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Chifuren (also National League of Regional Women's Organizations or National Federation of Regional Women's Organizations, Zen Nihon chiiki fujin dantai renraku kyōgikai)[1] is one of the largest women's organizations operating in Japan. Chifuren is an umbrella organization of women's groups and the local women's groups or fujinakai.[1] Chifuren works on a regional scope on a variety of social and political issues facing women in Japan.[2]


Shigeri Yamataka became involved in Chifuren in 1952,[3] when Chifuren was formed.[4] Yamataka had previously been involved with women's groups or fujinakai which helped make up part of Chifuren.[4] The activist tradition of Chifuren was based on the idea of ryōsai kenbo, meaning "good wife, wise mother."[5] Millions of women joined the group, united under the ideas of improving women's lives, reforming both home and society and creating social welfare.[6]

Chifuren opposed revisions to the postwar Constitution and Civil Code of 1948 that would put women, their real property and their families under legal control of a family patriarch.[7] In 1955, Chifuren and the Housewives Association founded the New Life Campaign Association, which was seen by Yamataka as a "movement by and for women."[7]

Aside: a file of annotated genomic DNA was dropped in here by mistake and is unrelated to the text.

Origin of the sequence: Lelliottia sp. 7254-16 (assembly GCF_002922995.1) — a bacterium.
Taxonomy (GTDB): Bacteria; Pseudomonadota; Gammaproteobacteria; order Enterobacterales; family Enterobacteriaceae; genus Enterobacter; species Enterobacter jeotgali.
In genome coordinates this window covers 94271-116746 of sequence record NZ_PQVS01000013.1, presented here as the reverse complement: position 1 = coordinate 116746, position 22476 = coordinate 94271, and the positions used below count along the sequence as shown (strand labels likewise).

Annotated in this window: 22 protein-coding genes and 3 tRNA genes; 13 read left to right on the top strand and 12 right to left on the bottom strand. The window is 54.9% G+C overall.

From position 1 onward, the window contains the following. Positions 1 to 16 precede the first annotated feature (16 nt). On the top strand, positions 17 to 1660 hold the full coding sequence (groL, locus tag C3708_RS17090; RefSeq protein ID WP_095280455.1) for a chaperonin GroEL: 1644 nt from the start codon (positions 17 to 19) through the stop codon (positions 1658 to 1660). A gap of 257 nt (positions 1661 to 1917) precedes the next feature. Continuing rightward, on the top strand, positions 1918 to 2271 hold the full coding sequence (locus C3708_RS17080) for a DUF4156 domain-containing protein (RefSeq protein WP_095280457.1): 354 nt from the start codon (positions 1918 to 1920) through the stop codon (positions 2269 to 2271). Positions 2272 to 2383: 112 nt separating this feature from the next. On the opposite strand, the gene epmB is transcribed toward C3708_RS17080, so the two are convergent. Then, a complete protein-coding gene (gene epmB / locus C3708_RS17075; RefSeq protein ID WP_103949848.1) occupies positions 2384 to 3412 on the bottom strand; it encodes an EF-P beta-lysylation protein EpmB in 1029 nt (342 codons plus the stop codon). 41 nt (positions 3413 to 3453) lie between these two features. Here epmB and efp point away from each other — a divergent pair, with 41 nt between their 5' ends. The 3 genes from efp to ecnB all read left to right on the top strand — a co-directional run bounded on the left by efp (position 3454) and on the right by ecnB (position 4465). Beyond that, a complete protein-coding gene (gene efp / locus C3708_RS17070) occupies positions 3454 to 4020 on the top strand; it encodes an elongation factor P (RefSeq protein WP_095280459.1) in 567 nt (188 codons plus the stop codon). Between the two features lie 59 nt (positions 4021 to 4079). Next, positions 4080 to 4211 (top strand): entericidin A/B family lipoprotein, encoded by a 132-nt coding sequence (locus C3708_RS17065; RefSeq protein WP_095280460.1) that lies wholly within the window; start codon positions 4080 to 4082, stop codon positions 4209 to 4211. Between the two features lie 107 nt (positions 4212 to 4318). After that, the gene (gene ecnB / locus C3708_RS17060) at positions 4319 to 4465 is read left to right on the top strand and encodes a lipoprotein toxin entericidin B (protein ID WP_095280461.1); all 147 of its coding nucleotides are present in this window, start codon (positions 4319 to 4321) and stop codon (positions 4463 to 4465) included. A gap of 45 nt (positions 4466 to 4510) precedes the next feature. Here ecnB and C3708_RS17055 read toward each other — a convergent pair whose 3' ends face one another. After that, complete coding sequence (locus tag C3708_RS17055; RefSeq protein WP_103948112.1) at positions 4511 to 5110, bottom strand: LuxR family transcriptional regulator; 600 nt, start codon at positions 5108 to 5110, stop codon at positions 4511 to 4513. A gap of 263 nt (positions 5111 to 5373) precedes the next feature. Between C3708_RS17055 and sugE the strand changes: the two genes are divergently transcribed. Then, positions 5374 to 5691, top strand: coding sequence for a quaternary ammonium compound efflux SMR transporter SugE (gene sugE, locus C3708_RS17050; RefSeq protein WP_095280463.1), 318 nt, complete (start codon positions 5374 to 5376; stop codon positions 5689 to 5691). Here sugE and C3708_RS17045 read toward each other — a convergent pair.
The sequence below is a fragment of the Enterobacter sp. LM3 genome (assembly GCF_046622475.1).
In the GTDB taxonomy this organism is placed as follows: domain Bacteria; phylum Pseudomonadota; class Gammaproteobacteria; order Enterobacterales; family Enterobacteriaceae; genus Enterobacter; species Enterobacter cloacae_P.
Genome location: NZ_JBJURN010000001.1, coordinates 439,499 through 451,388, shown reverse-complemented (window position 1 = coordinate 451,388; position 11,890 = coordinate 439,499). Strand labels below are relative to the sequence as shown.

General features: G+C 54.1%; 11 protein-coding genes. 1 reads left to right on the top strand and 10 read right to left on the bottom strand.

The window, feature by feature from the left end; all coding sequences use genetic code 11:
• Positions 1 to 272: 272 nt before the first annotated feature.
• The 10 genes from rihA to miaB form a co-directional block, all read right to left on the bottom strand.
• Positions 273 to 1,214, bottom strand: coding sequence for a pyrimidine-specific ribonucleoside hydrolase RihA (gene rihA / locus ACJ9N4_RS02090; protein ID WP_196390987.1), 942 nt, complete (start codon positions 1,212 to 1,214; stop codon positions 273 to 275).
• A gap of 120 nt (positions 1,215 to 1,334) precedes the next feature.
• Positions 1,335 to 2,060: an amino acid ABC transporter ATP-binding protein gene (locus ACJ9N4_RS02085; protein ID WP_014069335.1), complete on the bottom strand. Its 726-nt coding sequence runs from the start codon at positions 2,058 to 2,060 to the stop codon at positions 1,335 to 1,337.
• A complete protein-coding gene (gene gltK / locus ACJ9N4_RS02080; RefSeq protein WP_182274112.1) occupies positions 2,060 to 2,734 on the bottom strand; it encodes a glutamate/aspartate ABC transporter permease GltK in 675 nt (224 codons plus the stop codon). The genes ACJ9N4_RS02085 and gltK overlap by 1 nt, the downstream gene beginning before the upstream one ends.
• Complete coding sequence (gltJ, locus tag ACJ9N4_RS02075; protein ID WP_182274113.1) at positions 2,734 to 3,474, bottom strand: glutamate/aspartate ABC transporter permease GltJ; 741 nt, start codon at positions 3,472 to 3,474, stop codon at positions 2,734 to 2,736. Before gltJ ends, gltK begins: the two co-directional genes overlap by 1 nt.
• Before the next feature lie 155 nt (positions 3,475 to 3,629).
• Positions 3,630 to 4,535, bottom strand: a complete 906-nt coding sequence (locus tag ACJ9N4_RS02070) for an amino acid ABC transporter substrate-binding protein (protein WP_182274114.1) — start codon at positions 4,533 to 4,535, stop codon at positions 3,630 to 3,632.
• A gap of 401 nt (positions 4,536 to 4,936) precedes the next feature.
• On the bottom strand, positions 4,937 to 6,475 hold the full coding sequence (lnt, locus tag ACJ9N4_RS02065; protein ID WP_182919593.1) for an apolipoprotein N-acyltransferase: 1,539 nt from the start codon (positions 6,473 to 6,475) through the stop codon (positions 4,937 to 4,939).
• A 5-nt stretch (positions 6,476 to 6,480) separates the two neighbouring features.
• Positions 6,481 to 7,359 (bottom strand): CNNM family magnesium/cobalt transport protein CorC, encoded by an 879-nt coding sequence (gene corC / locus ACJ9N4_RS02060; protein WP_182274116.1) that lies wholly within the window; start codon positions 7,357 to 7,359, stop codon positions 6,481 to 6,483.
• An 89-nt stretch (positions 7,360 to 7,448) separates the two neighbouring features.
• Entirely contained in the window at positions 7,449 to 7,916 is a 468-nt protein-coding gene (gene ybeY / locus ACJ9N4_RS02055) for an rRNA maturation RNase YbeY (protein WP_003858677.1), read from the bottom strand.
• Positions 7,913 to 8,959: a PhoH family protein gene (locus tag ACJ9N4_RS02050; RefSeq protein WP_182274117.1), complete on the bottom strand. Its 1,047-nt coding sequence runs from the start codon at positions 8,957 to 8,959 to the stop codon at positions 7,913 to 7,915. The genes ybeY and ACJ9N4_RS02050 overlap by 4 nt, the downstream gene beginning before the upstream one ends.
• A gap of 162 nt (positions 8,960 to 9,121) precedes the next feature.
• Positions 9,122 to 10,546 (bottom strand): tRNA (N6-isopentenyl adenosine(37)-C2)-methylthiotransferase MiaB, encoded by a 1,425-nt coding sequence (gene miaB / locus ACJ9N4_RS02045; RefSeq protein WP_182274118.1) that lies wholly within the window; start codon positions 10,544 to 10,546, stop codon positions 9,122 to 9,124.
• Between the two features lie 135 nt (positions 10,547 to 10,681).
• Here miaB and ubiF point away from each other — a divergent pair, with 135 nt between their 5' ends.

During the 1960s, Chifuren, along with the YWCA, Japanese League of Women Voters, the Women's Bar Association of Japan and the Christian Women's Temperance Union all "independently declared their opposition to nuclear armaments."[8] Chifuren fought for environmental changes and fought against pollution in the late 1960s and early 1970s.[9]



  1. ^ a b Maclachlan 2002, p. 63.
  2. ^ Maclachlan 2002, p. 67.
  3. ^ Boles, Janet K. & Diane Long Hoeveler (2004). Historical Dictionary of Feminism. Scarecrow Press. pp. 313–4. ISBN 9780810849464.
  4. ^ a b Maclachlan 2002, p. 66.
  5. ^ Shin, Ki-young (2011). "The women's movements". Routledge Handbook of Japanese Politics. Routledge. p. 176. ISBN 9781136818387.
  6. ^ Hastings, Sally A. (1997). "Women's Movements". In Huffman, James L. (ed.). Modern Japan: An Encyclopedia of History, Culture, and Nationalism. Routledge. p. 287. ISBN 9780815325253.
  7. ^ a b Garon 1997, p. 190.
  8. ^ Gelb and Palley 1994, p. 168.
  9. ^ Garon 1997, p. 192.


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